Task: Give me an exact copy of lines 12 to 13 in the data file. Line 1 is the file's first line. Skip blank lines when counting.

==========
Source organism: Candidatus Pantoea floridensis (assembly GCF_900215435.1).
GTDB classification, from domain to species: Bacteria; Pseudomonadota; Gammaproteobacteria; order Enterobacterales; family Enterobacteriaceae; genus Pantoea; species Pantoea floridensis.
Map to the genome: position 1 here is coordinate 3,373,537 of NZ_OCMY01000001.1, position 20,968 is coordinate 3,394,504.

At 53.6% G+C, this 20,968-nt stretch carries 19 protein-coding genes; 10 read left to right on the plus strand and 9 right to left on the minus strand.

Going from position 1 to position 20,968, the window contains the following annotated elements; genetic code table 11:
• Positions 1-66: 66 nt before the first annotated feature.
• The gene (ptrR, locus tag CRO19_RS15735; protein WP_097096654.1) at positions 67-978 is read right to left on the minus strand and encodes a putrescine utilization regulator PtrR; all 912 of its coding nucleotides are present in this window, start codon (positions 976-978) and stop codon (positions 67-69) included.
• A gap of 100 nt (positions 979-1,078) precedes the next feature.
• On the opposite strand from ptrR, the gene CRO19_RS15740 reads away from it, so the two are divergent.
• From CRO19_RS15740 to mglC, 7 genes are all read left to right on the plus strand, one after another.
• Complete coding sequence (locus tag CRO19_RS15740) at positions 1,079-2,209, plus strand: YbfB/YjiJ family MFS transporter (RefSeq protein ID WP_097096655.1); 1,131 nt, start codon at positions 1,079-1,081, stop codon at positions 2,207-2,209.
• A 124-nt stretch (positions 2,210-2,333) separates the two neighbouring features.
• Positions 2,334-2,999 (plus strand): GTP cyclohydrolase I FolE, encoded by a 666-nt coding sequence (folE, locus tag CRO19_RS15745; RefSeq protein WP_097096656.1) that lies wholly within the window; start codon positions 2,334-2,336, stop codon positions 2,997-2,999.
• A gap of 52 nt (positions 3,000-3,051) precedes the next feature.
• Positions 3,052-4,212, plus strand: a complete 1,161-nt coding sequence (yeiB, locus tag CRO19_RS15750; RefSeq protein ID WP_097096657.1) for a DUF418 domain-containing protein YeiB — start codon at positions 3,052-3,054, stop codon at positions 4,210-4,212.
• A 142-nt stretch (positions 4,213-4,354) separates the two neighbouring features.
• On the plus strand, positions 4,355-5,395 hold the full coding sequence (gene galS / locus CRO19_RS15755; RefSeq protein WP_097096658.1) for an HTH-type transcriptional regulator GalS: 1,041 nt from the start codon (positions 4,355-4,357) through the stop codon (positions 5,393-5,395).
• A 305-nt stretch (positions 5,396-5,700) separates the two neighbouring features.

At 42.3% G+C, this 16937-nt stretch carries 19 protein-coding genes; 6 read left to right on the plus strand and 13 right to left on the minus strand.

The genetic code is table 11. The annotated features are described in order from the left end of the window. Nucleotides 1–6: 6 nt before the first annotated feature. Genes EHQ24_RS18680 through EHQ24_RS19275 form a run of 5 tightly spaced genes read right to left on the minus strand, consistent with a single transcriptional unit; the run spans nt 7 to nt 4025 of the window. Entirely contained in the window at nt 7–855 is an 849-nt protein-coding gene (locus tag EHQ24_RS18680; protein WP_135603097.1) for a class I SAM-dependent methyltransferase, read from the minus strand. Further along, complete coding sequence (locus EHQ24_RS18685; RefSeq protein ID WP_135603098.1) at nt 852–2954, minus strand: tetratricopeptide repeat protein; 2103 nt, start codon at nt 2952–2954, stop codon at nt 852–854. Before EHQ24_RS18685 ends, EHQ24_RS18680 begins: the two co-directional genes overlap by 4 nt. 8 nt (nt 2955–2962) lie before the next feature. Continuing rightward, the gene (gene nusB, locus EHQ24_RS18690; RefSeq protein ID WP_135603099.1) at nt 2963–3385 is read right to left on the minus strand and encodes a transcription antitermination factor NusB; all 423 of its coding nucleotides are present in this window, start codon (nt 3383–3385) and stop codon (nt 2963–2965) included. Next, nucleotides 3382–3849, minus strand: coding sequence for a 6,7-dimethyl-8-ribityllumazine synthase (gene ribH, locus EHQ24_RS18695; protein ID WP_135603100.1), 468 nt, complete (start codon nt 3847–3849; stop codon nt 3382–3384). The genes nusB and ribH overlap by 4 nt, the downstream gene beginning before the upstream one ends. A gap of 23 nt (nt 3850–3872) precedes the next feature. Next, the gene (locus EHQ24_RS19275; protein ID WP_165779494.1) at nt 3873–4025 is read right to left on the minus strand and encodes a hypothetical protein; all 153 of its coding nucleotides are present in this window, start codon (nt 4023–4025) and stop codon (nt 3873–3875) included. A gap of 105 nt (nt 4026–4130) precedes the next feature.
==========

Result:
• A 124-nt stretch (positions 2,210-2,333) separates the two neighbouring features.
• Positions 2,334-2,999 (plus strand): GTP cyclohydrolase I FolE, encoded by a 666-nt coding sequence (folE, locus tag CRO19_RS15745; RefSeq protein WP_097096656.1) that lies wholly within the window; start codon positions 2,334-2,336, stop codon positions 2,997-2,999.